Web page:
Friday (Mar 1) overnight low of 7 degrees, measured a scant 1/4″ of new snow and 28″ of old snow on the ground, broken cloud cover this morning. Jays, red-breasted nuthatches and juncos visiting this morning. Internet outage before noon, MTE says the outage is widespread, not just YP, back up by around 1pm. Mail truck was a little late, slow trip in. A clarks nutcracker joined the jays and juncos at the feeders. Local with backhoe moving big piles of snow. Mid-afternoon snow flurry, icicles dripping, high of 33 degrees. Thinner clouds at dusk, except the top of VanMeter socked in, calmer – not as breezy as the afternoon. Calm and cloudy at midnight.

Saturday (Mar 2) overnight low of 11 degrees, a trace of snow fell before 9am, total snow measures 28″, broken clouds and flaking this morning. Hairy woodpeckers are drumming on power poles, pine squirrel, jays, juncos and nuthatches visited this morning. Fresh fox tracks in the neighborhood. Northern flicker and clarks nutcrackers along with jays, hairy woodpeckers, juncos and nuthatches stopped by for lunch. Broken clouds and a bit of sun, breezy and icicles dripping mid-day, high of 39 degrees. By mid-afternoon bigger breaks in the clouds, warm sunshine and lighter breezes. Dropped below freezing before dusk, mostly cloudy – a few patches of clear sky. Mostly cloudy cold night.

Sunday (Mar 3) overnight low of 11 degrees again, partly clear sky this morning with a light chilly breeze. Pine squirrel, jays, juncos, hairy woodpecker and red-breasted nuthatches visiting. Mostly sunny mid-day, icicles dripping, high of 36 degrees. Fat little white-breasted nuthatch visited early afternoon. Mid-afternoon mostly clear, light breezes, icicles dripping and very quiet. Mostly cloudy at dusk, puddles freezing up.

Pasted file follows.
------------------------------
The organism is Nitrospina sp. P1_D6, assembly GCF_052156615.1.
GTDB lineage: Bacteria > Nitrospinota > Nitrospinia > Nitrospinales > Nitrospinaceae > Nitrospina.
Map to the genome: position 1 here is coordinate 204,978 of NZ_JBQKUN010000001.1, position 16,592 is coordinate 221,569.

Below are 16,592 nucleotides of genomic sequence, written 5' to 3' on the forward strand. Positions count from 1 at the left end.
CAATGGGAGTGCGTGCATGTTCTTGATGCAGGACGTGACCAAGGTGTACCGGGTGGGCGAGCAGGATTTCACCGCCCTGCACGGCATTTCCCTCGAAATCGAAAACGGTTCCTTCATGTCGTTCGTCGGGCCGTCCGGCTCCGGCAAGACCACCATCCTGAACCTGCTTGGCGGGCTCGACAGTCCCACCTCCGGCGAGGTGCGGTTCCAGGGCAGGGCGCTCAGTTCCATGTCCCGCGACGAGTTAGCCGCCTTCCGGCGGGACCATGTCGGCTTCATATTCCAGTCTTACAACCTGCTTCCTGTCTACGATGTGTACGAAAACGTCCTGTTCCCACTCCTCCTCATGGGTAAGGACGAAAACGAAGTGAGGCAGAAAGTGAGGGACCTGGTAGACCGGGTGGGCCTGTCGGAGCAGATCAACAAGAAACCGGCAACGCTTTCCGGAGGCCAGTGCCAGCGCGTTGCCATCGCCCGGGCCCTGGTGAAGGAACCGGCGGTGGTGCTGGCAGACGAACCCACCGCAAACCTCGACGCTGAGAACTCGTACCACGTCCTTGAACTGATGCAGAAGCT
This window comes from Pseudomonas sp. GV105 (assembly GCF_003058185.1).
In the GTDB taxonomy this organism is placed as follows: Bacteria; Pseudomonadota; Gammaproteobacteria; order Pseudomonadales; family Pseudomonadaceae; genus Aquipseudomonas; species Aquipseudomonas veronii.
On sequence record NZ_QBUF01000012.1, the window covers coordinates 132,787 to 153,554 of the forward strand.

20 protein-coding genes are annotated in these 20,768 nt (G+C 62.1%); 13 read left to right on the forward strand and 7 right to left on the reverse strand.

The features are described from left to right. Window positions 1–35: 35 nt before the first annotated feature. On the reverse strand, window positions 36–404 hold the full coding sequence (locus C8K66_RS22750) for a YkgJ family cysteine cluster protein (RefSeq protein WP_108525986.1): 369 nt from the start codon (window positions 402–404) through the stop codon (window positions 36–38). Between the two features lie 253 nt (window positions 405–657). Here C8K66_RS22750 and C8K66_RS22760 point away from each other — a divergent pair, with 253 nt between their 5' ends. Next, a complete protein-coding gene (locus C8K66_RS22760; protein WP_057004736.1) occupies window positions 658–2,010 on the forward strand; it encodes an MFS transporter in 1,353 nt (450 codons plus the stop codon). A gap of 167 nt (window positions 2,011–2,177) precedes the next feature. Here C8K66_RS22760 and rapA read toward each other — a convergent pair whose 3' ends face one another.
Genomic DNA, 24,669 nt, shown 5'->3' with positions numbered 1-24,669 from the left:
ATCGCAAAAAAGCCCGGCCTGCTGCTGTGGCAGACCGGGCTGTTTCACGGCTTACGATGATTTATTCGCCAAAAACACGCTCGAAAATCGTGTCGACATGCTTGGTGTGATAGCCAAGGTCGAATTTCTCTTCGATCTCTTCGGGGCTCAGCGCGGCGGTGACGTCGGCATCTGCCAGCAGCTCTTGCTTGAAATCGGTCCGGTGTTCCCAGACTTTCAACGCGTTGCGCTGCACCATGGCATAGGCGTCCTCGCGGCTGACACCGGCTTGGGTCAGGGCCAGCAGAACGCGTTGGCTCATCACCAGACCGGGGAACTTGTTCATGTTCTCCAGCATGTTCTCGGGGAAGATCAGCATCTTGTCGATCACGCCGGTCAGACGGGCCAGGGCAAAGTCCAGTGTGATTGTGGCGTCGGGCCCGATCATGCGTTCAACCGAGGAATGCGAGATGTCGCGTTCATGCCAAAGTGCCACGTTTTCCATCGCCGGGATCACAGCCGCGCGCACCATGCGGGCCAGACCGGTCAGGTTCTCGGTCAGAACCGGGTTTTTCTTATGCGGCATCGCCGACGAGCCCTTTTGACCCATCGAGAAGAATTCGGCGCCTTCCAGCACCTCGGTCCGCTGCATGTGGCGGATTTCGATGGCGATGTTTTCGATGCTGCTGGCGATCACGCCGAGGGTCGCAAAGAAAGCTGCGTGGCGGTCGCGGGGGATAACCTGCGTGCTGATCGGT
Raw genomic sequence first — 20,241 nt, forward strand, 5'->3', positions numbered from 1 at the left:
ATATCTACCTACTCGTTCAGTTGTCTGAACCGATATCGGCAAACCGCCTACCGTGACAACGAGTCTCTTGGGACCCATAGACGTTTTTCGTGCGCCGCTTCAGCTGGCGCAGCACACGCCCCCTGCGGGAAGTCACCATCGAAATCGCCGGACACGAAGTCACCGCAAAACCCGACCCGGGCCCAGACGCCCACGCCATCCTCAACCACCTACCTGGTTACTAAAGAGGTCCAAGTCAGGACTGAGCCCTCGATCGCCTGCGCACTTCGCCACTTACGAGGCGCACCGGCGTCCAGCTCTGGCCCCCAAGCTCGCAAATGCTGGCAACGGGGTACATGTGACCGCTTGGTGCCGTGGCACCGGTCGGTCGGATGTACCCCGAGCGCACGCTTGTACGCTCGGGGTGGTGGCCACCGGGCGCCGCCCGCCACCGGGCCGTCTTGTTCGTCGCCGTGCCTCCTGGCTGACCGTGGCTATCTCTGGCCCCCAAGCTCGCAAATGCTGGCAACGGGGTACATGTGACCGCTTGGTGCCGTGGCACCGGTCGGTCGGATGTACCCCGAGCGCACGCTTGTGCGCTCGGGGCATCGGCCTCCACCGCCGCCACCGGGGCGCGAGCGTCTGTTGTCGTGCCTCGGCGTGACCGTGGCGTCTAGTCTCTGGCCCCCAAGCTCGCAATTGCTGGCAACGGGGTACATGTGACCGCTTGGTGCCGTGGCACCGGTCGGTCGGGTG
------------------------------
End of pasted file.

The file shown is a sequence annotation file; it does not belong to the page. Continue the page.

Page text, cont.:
John Lance

John F. Lance, 78, of McCall, died February 15, 2019.

Funeral Home: Cremation Society of Idaho

Tips & Advice:

Closed Roads: Do you know what to do in case you get stuck in snow?

By Tristan Lewis Feb 28, 2019 Local News 8

Idaho Falls, Idaho (KIFI/KIDK) – As the week goes on and the snow starts to settle, more people are able to use roads like Highway 20 or Highway 87. That also means people who have been stuck for a few days can get back home.

… AAA Idaho said that if you find yourself driving through snowy conditions or severe winter weather, you want to make sure you are prepped with the right gear and necessities.

“You definitely want to have a little bit of food and water, some warm clothes, some layers if possible,” said Matthew Conde, the public affairs director for AAA Idaho. “Because you might have to be out changing a tire or doing something. You want to have something warm to change into.”

As for any long-distance drive, you always want to check to make sure your car is in tip-top shape.

full story:

Idaho News:

February snow levels near all-time record

Storms close M-D, Cascade schools again

By Tom Grote for The Star-News Feb 28, 2019

Snow continued to pile up in near-record amounts in the McCall area last week, with blowing snow shutting down local schools again on Monday and Tuesday.